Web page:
New Delhi: India and the US have tied up to explore traditional medicine systems like ayurveda in the search for cancer medicines. The two countries signed a Letter of Intent (LoI) during this week’s bilateral 2+2 summit that, ThePrint has learnt, provides for exchange of scientists, data and material on a regular basis for research to find complementary and alternative medicines for cancer.
The LoI was signed on 27 October between the Central Council for Research in Ayurvedic Sciences (CCRAS), the apex body in India for undertaking, coordinating, formulating, developing and promoting research in ayurveda under the Ministry of AYUSH, and the Office of Cancer Complementary and Alternative Medicine (OCCAM), an agency under the US government’s National Institutes of Health (NIH).
The NIH is the largest biomedical research agency in the world and operates under the US Department of Health and Human Services.
In a joint statement issued after the meeting, the four ministers involved — Union Defence Minister Rajnath Singh and Union External Affairs Minister S. Jaishankar, and US Secretary of State Mike Pompeo and Secretary of Defense Mark T. Esper — were quoted as having “applauded the signing of the LoI”.
Reached for comment, AYUSH Ministry Secretary Vaidya Rajesh Kotecha said the collaboration “is a welcome move”. “It opens the door for long-term association in the area of research on AYUSH systems, particularly in the area of cancer prevention and treatments,” he added.
Details of the collaboration
ThePrint has accessed details of the collaboration through a note prepared by the CCRAS as a precursor to the LoI.
The pact seeks to promote bilateral collaboration on research programmes in mutually identified areas.
Through the arrangement, India will be able to access the OCCAM’s resources, lectures, conferences, and workshops, the organisation’s expert review on relevant institute-supported projects and programmes, and work on identifying gaps in existing cancer research.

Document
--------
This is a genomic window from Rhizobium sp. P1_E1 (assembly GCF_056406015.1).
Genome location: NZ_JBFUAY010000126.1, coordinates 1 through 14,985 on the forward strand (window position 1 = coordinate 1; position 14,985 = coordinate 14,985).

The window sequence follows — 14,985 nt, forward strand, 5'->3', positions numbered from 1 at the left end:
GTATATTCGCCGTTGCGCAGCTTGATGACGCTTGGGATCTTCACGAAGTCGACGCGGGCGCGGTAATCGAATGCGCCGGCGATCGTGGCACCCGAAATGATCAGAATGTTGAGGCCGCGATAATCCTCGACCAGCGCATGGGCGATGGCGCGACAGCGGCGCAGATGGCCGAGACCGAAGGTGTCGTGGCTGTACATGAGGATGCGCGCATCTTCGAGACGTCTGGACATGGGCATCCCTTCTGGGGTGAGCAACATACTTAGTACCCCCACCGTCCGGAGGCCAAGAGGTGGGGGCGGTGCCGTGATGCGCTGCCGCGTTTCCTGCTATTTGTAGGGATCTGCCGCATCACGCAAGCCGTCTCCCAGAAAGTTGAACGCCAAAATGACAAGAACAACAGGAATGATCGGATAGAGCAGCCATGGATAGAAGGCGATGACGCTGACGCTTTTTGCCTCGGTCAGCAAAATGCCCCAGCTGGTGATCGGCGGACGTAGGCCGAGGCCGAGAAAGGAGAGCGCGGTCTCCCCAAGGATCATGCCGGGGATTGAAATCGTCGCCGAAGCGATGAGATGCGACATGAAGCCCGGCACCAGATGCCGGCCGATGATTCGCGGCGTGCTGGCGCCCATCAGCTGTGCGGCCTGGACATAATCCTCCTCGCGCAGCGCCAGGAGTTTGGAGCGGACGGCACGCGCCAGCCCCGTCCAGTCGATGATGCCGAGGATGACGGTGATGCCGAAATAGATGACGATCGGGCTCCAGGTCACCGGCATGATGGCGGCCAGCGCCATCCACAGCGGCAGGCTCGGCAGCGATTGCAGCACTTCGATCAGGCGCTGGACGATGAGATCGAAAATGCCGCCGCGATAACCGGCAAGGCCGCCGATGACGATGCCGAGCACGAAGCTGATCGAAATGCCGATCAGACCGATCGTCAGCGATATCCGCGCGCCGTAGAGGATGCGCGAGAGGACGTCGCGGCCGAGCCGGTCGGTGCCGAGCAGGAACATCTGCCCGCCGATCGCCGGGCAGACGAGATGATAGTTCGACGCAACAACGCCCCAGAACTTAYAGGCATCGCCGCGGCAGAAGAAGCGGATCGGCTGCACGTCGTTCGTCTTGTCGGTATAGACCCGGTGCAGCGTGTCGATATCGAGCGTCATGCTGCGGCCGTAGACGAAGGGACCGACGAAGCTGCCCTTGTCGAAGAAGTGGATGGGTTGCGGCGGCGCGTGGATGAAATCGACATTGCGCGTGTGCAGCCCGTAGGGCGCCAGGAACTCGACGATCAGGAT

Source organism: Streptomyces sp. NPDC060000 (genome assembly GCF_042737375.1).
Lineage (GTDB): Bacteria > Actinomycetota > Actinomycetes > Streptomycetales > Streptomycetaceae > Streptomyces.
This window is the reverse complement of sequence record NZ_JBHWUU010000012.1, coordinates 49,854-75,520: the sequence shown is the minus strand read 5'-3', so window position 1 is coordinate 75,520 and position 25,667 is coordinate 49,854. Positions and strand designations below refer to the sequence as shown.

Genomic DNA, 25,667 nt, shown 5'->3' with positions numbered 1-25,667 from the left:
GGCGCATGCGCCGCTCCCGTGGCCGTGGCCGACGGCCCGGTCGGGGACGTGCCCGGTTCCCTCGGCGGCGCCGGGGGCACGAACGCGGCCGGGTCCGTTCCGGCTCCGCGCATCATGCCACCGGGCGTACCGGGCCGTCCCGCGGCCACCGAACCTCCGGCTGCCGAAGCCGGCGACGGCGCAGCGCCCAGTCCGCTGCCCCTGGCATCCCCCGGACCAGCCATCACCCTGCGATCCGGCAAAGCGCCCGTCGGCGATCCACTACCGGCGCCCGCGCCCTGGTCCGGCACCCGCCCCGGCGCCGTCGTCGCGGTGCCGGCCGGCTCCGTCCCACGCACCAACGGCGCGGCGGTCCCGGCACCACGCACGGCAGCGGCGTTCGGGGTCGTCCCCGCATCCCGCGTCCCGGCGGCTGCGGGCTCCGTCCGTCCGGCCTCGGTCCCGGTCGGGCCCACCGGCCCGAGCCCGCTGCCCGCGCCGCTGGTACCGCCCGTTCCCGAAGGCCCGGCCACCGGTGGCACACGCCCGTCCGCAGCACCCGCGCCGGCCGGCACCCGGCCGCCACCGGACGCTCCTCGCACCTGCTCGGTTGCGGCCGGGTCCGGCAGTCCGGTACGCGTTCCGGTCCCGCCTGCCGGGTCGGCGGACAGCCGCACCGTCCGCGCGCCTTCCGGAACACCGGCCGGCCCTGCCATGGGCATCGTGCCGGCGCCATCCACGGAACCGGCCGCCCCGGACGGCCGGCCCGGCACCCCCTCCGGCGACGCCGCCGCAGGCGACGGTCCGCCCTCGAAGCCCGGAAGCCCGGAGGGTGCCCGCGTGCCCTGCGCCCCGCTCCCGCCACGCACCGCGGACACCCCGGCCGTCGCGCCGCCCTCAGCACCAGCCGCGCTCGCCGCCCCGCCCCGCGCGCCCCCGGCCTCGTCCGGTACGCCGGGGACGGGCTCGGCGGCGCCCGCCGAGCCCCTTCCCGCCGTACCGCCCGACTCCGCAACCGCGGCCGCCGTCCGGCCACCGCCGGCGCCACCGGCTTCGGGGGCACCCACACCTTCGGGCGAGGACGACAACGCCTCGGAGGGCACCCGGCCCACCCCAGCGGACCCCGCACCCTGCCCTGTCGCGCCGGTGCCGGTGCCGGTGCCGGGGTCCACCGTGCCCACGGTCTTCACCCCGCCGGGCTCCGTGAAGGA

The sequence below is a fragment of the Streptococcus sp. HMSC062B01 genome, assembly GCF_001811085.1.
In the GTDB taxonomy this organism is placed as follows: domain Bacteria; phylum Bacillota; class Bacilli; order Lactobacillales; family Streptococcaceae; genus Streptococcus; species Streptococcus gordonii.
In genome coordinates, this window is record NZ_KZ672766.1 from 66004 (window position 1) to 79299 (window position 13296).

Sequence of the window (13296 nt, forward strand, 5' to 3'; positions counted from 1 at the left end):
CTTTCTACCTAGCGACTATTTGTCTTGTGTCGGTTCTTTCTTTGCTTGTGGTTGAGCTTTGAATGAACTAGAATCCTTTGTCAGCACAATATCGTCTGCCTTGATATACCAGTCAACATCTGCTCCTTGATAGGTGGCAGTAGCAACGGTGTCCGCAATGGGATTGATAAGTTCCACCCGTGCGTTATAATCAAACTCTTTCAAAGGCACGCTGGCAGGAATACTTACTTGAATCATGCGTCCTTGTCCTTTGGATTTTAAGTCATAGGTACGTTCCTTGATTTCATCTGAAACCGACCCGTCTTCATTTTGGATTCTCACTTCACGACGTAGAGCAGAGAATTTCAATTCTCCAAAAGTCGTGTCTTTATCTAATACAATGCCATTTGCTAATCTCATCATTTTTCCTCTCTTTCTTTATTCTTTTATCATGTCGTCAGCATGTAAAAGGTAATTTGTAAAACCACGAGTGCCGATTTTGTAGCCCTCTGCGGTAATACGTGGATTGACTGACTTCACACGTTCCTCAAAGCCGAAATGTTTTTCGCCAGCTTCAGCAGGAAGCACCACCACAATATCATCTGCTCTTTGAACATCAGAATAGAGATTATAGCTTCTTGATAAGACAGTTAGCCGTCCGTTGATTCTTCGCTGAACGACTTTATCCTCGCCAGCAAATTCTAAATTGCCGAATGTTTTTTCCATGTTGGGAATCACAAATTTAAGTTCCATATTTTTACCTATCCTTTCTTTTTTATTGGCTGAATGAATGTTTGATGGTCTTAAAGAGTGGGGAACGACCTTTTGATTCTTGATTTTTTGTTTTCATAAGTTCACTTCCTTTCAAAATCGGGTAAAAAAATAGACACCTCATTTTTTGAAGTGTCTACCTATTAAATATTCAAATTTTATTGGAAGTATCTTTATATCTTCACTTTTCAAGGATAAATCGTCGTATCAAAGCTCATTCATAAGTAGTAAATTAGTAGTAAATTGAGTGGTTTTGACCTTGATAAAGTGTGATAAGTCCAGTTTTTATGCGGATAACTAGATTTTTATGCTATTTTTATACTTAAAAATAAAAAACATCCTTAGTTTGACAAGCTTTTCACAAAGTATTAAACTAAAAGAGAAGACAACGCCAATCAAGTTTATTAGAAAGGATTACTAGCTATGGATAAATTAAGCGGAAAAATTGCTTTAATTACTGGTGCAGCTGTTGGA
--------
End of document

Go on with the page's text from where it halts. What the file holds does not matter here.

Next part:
The OCCAM will also collaborate with the CCRAS on work related to preclinical and clinical studies, and help the institute identify key areas where research work can be intensified, including potential cooperative initiatives and research programmes.
The LoI provides for exchange of technical inputs and human resources as well.
The CCRAS note refers to “exchanges of scientists in the field of complementary and alternative medicine (CAM) research, including in ayurveda, through which the participants expect to gain from each other’s expertise”.
According to a government official in CCRAS, the collaboration “ensures extension of technical support by American organisation OCCAM to CCRAS in the field of complementary and alternative medicine research related to cancer etc”.
The participating agencies, according to the official, can also conduct “separate data transfer, material transfer or confidentiality arrangements” in areas other than those under the LoI.
‘Research work to be monitored on daily basis’
The LoI emphasises that collaborative research work should be monitored by the participants on “a regular basis”. “Both participants intend to assess the roles of both the participants and suggest mechanisms to achieve the objectives set out under this LoI,” said the note.
“The participants understand that all activities contemplated under this LoI are subject to the availability of personnel, resources, and appropriated funds. The participants intend for all collaborative activities under this LoI to be conducted in accordance with applicable laws, regulations and procedures in both countries,” it added.
The official described the LoI as “another milestone in the history of the healthcare industry”.
“Ayurvedic medicine will be a valuable contribution to the current goals for providing a better and safe healthcare system to the universe, specifically towards developing a safe and effective integration of ayurveda,” the official said.